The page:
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New Satellite Imagery Shows California Wildfire Spreading with Terrifying Speed

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New satellite photos taken by NASA show how terrifyingly fast the wildfire engulfing Southern California’s Ventura Country is spreading.

The Thomas Fire, which started near Highway 150 around 6:30 p.m. on Monday night, continues to make its way toward Highway 33, Ventura County officials reported, with some 500 firefighters currently trying to battle its flames.

Thousands of people have already been forced to evacuate their homes, with Ventura County’s officials estimating the fire has already spread 31,000 acres since it began on Monday night because of the Santa Ana winds.

And it’s continuing to swallow more ground, Ventura County officials said in an early morning statement.

At least 27,000 residents have already been evacuated in Santa Paula, Ojai, and Ventura, fire officials told ABC, while entire structures like the Visa del Mar Hospital have completely collapsed under the flames.

Some 20,000 residents were also facing power outages in Ventura County Tuesday morning. Oxnard, Ventura, Camarillo are all suffering a loss of electricity, according to ABC.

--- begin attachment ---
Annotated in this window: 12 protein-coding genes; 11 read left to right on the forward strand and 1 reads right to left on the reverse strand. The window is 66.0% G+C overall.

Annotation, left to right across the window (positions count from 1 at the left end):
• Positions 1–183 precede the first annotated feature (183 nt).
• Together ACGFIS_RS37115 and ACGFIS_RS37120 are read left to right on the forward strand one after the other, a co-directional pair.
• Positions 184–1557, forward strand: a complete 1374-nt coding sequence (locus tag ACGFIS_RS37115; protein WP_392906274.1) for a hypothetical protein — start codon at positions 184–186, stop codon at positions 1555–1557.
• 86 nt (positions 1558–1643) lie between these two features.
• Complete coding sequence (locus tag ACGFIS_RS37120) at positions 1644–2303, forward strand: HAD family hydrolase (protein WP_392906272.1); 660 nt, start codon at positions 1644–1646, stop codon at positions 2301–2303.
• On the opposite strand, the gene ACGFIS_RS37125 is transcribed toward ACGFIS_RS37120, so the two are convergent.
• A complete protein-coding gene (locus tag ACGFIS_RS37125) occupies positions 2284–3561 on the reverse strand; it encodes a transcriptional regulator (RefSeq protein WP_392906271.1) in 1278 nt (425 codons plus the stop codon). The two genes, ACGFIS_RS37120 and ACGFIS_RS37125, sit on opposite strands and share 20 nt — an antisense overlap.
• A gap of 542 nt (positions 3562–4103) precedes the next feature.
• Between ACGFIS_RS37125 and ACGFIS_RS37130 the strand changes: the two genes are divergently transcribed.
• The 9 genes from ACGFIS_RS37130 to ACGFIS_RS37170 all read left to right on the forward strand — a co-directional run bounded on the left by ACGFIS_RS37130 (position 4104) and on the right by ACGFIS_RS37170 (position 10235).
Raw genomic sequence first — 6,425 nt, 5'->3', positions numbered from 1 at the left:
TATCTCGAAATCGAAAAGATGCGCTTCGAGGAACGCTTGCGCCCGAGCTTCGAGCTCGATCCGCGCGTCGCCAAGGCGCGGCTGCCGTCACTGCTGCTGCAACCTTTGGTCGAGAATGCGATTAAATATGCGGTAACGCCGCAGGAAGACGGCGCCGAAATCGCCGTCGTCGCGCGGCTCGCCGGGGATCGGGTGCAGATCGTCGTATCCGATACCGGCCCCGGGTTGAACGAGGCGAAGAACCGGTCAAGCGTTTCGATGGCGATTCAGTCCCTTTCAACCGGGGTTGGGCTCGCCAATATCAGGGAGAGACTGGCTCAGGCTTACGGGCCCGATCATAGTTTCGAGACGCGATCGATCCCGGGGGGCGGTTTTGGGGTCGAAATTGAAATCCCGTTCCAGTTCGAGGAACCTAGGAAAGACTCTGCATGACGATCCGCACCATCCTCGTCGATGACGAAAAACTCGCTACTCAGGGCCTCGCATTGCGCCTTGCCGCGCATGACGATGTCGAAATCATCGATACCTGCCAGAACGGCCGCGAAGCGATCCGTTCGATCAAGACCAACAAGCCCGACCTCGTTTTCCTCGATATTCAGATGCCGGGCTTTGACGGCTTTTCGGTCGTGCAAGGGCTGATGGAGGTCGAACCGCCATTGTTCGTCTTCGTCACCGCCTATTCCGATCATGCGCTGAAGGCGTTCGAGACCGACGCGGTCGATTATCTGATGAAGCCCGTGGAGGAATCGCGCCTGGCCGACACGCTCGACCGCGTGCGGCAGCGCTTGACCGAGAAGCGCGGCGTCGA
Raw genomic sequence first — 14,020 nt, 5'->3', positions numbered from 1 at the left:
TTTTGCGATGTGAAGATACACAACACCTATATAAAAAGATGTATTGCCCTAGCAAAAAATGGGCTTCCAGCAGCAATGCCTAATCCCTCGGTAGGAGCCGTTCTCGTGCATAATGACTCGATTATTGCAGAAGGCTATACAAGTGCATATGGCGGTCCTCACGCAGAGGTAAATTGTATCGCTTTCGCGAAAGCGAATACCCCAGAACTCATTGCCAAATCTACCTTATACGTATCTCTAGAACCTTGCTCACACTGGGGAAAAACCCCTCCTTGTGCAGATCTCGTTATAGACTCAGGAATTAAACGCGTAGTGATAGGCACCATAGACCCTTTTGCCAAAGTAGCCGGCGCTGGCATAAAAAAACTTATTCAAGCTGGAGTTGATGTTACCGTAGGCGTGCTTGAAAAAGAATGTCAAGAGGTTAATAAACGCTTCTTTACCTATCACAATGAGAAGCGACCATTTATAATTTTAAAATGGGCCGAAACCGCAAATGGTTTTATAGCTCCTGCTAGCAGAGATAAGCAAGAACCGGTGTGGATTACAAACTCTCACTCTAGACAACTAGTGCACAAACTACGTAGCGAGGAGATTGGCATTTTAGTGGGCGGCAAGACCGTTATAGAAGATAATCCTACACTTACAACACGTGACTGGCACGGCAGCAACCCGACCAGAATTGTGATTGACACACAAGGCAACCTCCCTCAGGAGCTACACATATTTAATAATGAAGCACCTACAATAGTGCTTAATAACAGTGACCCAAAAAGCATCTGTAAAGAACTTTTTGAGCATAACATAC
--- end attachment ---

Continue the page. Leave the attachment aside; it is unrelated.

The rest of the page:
The Thomas Fire continues to remain “out of control” due to the high winds, officials said Tuesday. A map from state and local fire officials shows where fires continues to burn.

Fire crews were planning to use fixed wing aircraft and helicopters to tackle the fire at daybreak Tuesday because the fire’s intensity is making it difficult for crew to battle it on the ground.

“The prospects for containment are not good,” Ventura County Fire Chief Mike Lorenzen said at a news conference Tuesday morning. “Really, Mother Nature is going to decide if we have the ability to put it out because it is pushing hard.”

The fire comes just months after California’s wine country was ravaged by numerous wildfires that killed more than 40 people and destroyed thousands of structures.

Meanwhile, another blaze called the Creek Fire continues to make its way through Sylmar and Lake View Terrace, with firefighters battling the scene Tuesday morning as Santa Ana winds continue to push the 2,500-acre brush fire, the Los Angeles Times reported.

This article originally appeared on TravelandLeisure.com

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